by the Center for Biological Diversity
When zoologist Mark Carwardine headed into the dense jungle landscape of New Zealand in search of one of the last remaining wild kakapos — pudgy, nocturnal parrots that can’t fly — little did he know he was entering a meat-market singles scene.
Male kakapos are polyamorous birds known for sexual freedom and inquisitiveness, which extends, it seems, even to British zoologists. At Carwardine’s meeting, the kakapo leapt onto his neck and engaged in a carnal, wing-flapping gyration of ecstasy. Unfortunately for the lovestruck bird, his tryst with Carwardine may prove a sterile venture.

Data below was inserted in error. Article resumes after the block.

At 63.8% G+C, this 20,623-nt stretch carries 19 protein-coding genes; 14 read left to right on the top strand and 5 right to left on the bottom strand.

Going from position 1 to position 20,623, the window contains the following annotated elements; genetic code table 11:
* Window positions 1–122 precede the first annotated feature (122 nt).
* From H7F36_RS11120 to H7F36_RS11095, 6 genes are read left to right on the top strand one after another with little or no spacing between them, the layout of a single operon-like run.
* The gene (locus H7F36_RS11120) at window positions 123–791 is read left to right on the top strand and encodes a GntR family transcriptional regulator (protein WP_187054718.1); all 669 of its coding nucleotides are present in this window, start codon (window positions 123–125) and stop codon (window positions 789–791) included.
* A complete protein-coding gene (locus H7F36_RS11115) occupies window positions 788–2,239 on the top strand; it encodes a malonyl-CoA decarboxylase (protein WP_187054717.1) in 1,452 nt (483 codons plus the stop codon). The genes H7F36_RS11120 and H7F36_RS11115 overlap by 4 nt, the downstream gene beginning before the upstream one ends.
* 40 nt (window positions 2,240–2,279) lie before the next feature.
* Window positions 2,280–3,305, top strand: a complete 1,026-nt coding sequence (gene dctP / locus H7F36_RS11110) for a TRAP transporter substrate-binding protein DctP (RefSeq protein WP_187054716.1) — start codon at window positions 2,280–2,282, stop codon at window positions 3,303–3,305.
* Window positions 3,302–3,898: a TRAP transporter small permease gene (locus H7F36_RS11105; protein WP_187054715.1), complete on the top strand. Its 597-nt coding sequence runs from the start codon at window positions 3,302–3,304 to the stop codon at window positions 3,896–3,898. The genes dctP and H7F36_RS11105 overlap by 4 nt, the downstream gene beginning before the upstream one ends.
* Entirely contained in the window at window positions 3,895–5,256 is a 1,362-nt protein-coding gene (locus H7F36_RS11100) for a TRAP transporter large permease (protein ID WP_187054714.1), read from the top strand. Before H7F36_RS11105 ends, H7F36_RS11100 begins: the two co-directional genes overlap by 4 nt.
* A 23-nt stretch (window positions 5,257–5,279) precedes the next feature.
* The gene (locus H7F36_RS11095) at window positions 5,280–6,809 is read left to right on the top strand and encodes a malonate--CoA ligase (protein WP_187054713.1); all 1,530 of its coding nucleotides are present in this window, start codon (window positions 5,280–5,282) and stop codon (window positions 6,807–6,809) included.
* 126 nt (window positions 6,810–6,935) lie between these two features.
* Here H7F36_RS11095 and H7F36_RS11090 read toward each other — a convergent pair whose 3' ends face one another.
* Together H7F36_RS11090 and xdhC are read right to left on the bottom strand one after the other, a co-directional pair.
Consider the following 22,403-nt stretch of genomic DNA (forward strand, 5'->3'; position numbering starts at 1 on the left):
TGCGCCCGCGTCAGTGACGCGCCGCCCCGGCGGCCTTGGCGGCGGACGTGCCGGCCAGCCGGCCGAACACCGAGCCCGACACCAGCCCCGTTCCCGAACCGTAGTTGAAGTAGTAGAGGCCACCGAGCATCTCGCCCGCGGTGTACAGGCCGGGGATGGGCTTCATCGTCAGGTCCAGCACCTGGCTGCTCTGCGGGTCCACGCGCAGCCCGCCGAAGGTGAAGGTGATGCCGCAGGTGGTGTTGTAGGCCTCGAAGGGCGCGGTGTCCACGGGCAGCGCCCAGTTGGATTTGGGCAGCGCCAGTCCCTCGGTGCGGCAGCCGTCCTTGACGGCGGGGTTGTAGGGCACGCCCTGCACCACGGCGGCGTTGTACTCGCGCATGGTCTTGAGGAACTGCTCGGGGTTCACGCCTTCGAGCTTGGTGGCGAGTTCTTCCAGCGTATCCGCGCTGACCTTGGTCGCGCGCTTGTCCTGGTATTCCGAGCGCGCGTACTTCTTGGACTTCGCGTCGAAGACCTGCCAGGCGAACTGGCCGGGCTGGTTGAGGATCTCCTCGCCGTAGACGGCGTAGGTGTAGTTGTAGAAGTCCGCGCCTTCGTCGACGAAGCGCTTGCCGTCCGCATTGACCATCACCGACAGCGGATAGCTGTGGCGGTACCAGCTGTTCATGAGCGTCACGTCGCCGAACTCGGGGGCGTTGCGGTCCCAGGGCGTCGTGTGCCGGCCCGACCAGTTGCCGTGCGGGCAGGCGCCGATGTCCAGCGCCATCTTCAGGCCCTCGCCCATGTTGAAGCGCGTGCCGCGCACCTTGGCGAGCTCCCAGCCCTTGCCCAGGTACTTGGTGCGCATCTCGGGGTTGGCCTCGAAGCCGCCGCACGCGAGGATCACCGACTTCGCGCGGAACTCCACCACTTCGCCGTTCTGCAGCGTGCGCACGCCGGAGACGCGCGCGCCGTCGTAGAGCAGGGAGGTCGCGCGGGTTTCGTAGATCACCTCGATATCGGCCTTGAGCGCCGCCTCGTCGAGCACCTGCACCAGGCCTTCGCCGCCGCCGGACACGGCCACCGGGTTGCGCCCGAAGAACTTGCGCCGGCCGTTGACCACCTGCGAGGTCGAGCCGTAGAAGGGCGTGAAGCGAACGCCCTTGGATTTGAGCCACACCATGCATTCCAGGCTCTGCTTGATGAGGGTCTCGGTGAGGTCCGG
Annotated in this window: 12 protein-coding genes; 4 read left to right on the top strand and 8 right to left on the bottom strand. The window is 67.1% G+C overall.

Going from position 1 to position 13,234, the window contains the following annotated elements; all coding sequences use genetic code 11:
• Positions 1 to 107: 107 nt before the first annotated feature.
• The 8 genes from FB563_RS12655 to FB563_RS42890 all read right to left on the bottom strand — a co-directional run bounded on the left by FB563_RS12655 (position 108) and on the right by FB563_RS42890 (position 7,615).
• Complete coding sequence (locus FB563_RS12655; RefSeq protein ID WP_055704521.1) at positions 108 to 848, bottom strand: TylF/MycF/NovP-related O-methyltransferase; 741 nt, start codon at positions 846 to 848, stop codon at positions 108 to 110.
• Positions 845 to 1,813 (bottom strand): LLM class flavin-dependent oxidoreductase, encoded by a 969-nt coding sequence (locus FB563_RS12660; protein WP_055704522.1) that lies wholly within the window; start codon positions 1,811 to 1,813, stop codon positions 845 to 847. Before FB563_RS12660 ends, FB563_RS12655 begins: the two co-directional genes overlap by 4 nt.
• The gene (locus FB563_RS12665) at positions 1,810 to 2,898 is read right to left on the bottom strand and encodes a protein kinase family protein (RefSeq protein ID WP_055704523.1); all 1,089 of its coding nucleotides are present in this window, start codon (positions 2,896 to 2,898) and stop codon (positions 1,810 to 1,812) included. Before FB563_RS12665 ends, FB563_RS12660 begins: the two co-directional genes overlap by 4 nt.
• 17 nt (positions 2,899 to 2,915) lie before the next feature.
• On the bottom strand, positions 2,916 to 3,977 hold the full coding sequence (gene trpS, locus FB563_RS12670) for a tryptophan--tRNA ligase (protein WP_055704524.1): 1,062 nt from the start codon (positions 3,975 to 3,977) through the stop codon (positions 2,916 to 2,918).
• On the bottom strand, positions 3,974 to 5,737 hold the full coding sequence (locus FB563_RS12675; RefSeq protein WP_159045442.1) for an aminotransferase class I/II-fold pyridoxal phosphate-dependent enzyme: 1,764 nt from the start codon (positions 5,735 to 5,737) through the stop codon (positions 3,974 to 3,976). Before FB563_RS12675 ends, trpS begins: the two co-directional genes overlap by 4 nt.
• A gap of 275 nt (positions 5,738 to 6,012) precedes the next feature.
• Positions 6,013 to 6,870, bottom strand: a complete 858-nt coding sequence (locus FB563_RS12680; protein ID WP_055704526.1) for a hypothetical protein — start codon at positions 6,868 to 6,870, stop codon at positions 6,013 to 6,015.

Kakapos are the only species of flightless parrot in the world, and use a rare tactic of “freezing” when threatened — and they’re critically endangered. These birds’ niche adaptations worked well for the species for thousands of years, but European introduction of nonnative weasels, ferrets and stoats has taken its toll on their success.
See the video “Shagged by Rare Parrot” (complete with impromptu commentary by Stephen Fry). We promise it’s worth your while.